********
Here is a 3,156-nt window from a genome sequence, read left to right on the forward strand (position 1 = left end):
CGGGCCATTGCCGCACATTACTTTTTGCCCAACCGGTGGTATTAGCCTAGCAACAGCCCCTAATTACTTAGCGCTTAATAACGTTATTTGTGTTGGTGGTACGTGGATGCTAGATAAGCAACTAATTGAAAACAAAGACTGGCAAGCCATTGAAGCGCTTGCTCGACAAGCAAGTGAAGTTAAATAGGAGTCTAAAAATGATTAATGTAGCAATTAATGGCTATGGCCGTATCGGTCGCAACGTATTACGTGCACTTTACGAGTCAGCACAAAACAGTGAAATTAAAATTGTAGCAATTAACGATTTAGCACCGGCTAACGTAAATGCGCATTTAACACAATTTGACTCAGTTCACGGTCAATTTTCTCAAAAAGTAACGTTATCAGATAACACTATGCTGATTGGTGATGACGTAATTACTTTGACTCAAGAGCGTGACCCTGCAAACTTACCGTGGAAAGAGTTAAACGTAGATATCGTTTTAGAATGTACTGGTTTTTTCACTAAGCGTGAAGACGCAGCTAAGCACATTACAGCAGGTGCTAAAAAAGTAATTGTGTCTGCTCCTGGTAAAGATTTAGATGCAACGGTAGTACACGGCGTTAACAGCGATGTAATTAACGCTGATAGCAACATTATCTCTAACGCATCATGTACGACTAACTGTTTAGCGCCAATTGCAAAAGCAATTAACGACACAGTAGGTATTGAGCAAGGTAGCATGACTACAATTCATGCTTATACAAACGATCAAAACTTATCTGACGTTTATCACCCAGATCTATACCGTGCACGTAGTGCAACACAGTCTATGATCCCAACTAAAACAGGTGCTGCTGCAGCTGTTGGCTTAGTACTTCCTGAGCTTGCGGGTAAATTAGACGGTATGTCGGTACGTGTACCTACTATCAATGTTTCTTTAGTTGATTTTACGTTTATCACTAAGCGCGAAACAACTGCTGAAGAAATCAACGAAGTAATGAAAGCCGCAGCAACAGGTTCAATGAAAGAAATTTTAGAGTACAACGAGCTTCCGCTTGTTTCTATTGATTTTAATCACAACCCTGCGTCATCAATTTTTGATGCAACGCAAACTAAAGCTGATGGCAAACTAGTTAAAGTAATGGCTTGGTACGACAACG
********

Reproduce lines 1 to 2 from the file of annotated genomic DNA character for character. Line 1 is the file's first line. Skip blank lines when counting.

Here is a 3,156-nt window from a genome sequence, read left to right on the forward strand (position 1 = left end):
CGGGCCATTGCCGCACATTACTTTTTGCCCAACCGGTGGTATTAGCCTAGCAACAGCCCCTAATTACTTAGCGCTTAATAACGTTATTTGTGTTGGTGGTACGTGGATGCTAGATAAGCAACTAATTGAAAACAAAGACTGGCAAGCCATTGAAGCGCTTGCTCGACAAGCAAGTGAAGTTAAATAGGAGTCTAAAAATGATTAATGTAGCAATTAATGGCTATGGCCGTATCGGTCGCAACGTATTACGTGCACTTTACGAGTCAGCACAAAACAGTGAAATTAAAATTGTAGCAATTAACGATTTAGCACCGGCTAACGTAAATGCGCATTTAACACAATTTGACTCAGTTCACGGTCAATTTTCTCAAAAAGTAACGTTATCAGATAACACTATGCTGATTGGTGATGACGTAATTACTTTGACTCAAGAGCGTGACCCTGCAAACTTACCGTGGAAAGAGTTAAACGTAGATATCGTTTTAGAATGTACTGGTTTTTTCACTAAGCGTGAAGACGCAGCTAAGCACATTACAGCAGGTGCTAAAAAAGTAATTGTGTCTGCTCCTGGTAAAGATTTAGATGCAACGGTAGTACACGGCGTTAACAGCGATGTAATTAACGCTGATAGCAACATTATCTCTAACGCATCATGTACGACTAACTGTTTAGCGCCAATTGCAAAAGCAATTAACGACACAGTAGGTATTGAGCAAGGTAGCATGACTACAATTCATGCTTATACAAACGATCAAAACTTATCTGACGTTTATCACCCAGATCTATACCGTGCACGTAGTGCAACACAGTCTATGATCCCAACTAAAACAGGTGCTGCTGCAGCTGTTGGCTTAGTACTTCCTGAGCTTGCGGGTAAATTAGACGGTATGTCGGTACGTGTACCTACTATCAATGTTTCTTTAGTTGATTTTACGTTTATCACTAAGCGCGAAACAACTGCTGAAGAAATCAACGAAGTAATGAAAGCCGCAGCAACAGGTTCAATGAAAGAAATTTTAGAGTACAACGAGCTTCCGCTTGTTTCTATTGATTTTAATCACAACCCTGCGTCATCAATTTTTGATGCAACGCAAACTAAAGCTGATGGCAAACTAGTTAAAGTAATGGCTTGGTACGACAACG